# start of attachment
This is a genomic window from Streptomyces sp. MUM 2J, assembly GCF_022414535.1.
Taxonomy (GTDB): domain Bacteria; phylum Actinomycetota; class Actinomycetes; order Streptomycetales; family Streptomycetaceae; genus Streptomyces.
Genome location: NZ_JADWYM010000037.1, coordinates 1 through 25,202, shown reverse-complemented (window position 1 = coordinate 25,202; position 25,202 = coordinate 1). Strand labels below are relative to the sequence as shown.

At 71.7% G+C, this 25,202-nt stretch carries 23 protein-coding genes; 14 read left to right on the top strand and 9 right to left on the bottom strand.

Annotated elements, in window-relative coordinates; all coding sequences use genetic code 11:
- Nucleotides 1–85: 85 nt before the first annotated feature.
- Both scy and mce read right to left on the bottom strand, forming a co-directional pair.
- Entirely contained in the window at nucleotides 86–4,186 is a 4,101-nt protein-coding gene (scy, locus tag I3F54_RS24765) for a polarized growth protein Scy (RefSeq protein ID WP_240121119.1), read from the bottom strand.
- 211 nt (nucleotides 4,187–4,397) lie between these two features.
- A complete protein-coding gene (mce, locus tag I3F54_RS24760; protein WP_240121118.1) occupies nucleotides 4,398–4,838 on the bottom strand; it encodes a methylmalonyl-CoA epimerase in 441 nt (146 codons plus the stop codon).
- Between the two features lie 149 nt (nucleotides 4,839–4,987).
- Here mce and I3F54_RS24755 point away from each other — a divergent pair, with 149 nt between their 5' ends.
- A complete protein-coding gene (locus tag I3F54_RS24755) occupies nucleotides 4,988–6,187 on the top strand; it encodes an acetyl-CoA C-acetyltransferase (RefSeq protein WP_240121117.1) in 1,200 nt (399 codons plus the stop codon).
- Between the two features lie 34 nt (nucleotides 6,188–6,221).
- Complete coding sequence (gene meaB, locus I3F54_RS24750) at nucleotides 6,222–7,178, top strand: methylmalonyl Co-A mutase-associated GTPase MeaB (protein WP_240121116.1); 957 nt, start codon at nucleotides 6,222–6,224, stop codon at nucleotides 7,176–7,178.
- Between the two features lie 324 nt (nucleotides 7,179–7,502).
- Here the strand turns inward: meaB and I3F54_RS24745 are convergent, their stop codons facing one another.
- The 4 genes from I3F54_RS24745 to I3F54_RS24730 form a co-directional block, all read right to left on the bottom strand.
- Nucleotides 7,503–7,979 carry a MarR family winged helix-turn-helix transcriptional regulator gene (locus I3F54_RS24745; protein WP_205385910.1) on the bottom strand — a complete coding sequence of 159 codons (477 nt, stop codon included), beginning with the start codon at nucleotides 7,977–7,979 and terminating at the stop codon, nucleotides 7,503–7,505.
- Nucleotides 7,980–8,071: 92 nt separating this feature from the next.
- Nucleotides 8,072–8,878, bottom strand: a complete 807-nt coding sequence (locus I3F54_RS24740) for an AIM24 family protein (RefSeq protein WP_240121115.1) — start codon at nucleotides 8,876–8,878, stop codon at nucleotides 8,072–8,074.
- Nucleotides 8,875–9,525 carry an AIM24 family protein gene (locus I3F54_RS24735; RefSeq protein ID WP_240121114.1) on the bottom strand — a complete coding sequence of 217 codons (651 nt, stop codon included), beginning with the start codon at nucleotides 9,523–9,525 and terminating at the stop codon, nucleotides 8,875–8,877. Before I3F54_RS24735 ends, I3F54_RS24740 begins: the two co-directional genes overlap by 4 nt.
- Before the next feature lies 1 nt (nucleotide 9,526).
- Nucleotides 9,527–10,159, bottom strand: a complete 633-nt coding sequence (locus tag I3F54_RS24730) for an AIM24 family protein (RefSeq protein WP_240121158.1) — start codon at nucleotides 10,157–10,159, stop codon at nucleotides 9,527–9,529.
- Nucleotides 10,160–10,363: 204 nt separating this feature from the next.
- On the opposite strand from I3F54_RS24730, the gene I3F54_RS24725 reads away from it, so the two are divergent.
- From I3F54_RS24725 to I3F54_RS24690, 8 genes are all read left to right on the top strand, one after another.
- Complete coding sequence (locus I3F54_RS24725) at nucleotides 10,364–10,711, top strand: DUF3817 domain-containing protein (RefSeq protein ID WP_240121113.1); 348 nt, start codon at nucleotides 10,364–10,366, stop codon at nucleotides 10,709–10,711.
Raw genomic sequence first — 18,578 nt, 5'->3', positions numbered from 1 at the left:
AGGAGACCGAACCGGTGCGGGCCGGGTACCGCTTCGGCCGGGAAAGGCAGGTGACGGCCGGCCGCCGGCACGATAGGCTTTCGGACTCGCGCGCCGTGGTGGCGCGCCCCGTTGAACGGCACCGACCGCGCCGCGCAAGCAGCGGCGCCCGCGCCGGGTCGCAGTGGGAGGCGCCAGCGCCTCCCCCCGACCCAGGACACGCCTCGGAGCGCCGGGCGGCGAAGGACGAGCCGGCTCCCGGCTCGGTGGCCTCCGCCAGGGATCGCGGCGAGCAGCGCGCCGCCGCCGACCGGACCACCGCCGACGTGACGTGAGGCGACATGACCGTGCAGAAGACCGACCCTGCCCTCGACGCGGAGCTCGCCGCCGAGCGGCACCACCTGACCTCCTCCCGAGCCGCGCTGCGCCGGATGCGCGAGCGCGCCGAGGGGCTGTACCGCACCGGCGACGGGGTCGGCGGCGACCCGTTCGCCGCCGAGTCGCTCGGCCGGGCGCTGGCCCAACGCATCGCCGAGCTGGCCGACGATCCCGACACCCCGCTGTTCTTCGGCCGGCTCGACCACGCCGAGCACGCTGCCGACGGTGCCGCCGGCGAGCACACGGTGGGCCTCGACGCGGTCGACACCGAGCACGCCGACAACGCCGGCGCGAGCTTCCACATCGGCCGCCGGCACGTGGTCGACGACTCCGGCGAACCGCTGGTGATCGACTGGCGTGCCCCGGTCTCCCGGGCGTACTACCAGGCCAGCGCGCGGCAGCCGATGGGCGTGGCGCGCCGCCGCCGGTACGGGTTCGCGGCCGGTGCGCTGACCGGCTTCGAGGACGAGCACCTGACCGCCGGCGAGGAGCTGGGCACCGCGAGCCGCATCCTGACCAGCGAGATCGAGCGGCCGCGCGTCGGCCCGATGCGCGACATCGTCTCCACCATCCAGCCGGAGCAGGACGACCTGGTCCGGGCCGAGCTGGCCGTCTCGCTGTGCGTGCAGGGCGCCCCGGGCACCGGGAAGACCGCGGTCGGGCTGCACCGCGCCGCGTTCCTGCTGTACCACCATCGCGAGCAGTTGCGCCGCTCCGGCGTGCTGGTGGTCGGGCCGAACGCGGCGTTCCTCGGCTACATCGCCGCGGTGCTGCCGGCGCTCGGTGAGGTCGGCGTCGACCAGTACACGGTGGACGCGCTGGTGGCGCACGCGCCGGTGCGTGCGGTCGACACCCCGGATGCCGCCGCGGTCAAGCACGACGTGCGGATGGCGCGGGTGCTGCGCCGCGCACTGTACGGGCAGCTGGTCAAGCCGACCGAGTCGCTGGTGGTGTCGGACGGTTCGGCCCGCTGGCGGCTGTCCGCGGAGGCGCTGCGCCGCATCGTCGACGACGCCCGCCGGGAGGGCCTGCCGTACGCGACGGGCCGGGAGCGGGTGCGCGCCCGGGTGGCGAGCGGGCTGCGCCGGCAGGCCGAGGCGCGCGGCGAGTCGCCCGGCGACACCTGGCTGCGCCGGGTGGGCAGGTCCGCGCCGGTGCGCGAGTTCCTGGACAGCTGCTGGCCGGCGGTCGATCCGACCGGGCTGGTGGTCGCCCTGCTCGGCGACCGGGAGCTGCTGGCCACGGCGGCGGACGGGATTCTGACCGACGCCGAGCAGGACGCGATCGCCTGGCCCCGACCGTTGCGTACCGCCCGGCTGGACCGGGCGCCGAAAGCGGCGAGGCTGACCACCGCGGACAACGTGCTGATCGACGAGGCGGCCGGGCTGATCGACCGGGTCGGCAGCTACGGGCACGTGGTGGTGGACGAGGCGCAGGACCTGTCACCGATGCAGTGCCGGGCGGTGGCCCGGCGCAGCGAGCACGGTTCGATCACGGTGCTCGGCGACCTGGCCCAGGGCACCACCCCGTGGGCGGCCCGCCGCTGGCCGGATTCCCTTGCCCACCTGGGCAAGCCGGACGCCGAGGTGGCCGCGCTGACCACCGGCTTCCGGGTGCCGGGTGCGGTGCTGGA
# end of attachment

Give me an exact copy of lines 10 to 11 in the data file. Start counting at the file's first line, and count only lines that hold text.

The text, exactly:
- A complete protein-coding gene (mce, locus tag I3F54_RS24760; protein WP_240121118.1) occupies nucleotides 4,398–4,838 on the bottom strand; it encodes a methylmalonyl-CoA epimerase in 441 nt (146 codons plus the stop codon).
- Between the two features lie 149 nt (nucleotides 4,839–4,987).